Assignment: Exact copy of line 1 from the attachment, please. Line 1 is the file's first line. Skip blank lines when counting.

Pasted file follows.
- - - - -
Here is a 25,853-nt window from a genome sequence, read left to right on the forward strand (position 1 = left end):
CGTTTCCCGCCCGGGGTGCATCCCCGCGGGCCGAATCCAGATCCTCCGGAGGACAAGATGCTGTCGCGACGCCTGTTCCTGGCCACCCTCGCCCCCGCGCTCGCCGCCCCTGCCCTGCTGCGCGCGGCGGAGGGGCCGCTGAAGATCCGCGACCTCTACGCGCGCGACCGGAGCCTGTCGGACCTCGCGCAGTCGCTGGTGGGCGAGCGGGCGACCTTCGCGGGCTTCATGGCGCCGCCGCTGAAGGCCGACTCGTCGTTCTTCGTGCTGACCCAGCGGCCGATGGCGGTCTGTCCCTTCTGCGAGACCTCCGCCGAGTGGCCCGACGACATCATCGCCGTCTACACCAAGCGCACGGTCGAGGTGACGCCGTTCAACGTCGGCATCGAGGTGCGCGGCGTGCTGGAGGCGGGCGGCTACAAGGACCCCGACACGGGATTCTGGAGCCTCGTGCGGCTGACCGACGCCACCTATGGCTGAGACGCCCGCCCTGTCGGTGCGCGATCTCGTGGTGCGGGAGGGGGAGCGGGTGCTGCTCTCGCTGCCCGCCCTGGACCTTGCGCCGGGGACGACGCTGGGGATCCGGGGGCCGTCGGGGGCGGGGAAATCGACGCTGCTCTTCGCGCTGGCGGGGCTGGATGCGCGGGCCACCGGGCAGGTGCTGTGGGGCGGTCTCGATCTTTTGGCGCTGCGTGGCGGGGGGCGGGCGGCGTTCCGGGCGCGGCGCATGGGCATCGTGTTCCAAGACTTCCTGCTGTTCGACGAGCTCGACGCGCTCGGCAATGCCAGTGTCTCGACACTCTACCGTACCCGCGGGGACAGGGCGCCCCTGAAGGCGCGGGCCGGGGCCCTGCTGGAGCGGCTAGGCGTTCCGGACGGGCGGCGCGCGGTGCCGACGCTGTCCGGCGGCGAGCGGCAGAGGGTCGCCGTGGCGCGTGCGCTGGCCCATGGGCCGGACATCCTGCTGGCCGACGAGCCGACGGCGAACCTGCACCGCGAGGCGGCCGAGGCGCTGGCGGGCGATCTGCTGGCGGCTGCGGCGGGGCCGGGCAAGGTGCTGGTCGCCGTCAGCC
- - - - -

Here is a 25,853-nt window from a genome sequence, read left to right on the forward strand (position 1 = left end):